Time Series Analysis

Unit aims

This unit provides an introduction to time series analysis mainly from the statistical point of view but also covers some mathematical and signal processing ideas.

Unit description

Time series are observations on variables collected through time. For example two well-known time series are daily temperature readings and hourly stock prices. Time series data are widely collected in many fields: for example in the pure sciences, medicine, marketing, economics and finance to name but a few. Time series data are different to the usual statistical data in that the observations are ordered in time and usually correlated. The emphasis is on understanding, modelling and forecasting of time- series data in both the time, frequency and time-frequency domains.

Time series specialists are valued by a wide range of organisations who collect time series data (see list above). This course will equip you with a formidable collection of skills and knowledge that are highly valued by employers. Alternatively, the course would give you a good grounding if you wished to develop time series methods for a higher degree (e.g. PhD).

Relation to other units

As with units MATH30013 (Linear & Generalised Linear Models) and MATH30510 (Multivariate Analysis) this course is concerned with developing statistical methodology for a particular class of problems.

Learning objectives

The students will be able to:

  • carry out an initial data analysis of time-series data and be able to identify and remove simple trend and seasonalities;
  • compute the correlogram and identify various features from it (eg short term correlation, alternating series, outliers);
  • define various time-series probability models;
  • construct time series probability models from data and verify model fits;
  • define the spectral density function and understand it as a distribution of energy in the frequency domain;
  • compute the periodogram and smoothed versions;
  • analyse bivariate processes.

Transferable skills

Use of R for advanced statistical time-series analyses.
Enhanced mathematical modelling skills
Problem solving


(Approximate number of lectures in parentheses)

Simple descriptive techniques: times series plots; seasonal effects; trend; transformations; sample autocorrelation; the correlogram; filtering (2 lectures)

Probability models: stochastic processes; stationarity; second-order stationarity; autocorelation; white noise model; random walks; moving average processes; invertibility; autoregressive processes; Yule-Walker equations; ARMA models; ARIMA processes; the general linear process; the Wold decomposition theorem (6 lectures)

Model building: autocorrelation estimation; fitting an AR process; fitting an MA process; diagnostics (5 lectures)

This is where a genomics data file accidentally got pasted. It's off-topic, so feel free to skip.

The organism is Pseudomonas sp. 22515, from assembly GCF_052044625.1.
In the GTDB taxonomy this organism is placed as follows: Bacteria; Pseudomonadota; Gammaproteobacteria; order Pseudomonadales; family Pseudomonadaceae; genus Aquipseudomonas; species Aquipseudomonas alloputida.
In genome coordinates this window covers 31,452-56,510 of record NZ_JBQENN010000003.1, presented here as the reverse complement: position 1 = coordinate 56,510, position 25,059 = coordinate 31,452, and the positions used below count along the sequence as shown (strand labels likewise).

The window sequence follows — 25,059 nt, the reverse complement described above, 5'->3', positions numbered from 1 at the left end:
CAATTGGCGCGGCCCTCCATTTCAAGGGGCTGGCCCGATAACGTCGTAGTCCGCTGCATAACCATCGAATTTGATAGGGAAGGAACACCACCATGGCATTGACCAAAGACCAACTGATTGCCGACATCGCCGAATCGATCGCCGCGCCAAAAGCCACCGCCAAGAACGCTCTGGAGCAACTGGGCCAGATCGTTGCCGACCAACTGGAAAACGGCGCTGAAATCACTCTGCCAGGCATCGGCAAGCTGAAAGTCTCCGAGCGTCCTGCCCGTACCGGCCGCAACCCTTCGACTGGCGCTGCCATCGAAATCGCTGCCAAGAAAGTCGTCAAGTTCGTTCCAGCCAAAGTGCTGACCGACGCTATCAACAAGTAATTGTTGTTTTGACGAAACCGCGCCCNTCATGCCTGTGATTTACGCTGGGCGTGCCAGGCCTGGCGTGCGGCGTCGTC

Forecasting: naive procedures; exponential smoothing; Holt-Winters; Box- Jenkins forecasting; optimality models for exponential smoothing (4 lectures)

Spectral analysis: simple sinusoidal model; Wiener-Khintchine theory; the Cramer representation; periodogram analysis; relation between periodogram and autocovariance; statistical properties of the periodogram; consistent estimators of the spectral density - smoothing the periodogram (6 lectures)

Bivariate processes: cross-covariance and cross-correlation; cross-spectrum; cross-amplitude; phase spectrum; co-spectrum; quadratic-spectrum; coherence; gain (2 lectures)

ARCH modelling for econometrics. (3 lectures)

Reading and References

The main text will be Chatfield (see below). The lecture course will closely follow this book, but the following will also be useful:

  1. C. Chatfield, The analysis of time series: an introduction, Chapman and Hall (1984).
  2. P. J. Diggle, Time Series: a biostatistical introduction, Oxford University Press (1990).
  3. G. Janacek, Practical Time Series, Arnolds Texts in Statistics (2001).

Unit code: MATH33800
Level of study: H/6
Credit points: 20
Teaching block (weeks): 1 (1-12)
Lecturer: Professor Guy Nason


MATH11300 Probability 1, MATH11400 Statistics 1, MATH10003 Analysis 1A, MATH11007 Calculus 1, and MATH11005 Linear Algebra and Geometry or equivalents from 2020/21. 



Methods of teaching

The teaching methods consist of

  • Standard lectures.
  • Regular problem sheets which will: develop theoretical understanding of the lectures and extra-lecture topics; relate the lectures to real practical problems arising in time-series analysis and signal processing. The students will develop a basic knowledge of time-series analysis within the R package. 
  • Detailed solution sheets will be released approximately two weeks after the problem sheets.

Three problem sheets will count towards both assessment and credit points. It will be made clear in the lectures and on the sheets which count for assessment and credit points. Other problem sheets will be set: they will be marked but it is not compulsory to hand these in (although it would obviously be to your benefit as you would receive feedback).

Methods of Assessment

The pass mark for this unit is 40.

The final mark is calculated as follows:

  • 94% from a 2 hour 30 minute exam in January
  • 6% from three homework assignments worth 2% each.

NOTE: Calculators of an approved type (non-programmable, no text facility) are allowed.

            Statistical tables will be provided.

For information resit arrangements, please see the re-sit page on the intranet.

Please use these links for further information on relative weighting and marking criteria.

Further exam information can be found on the Maths Intranet.

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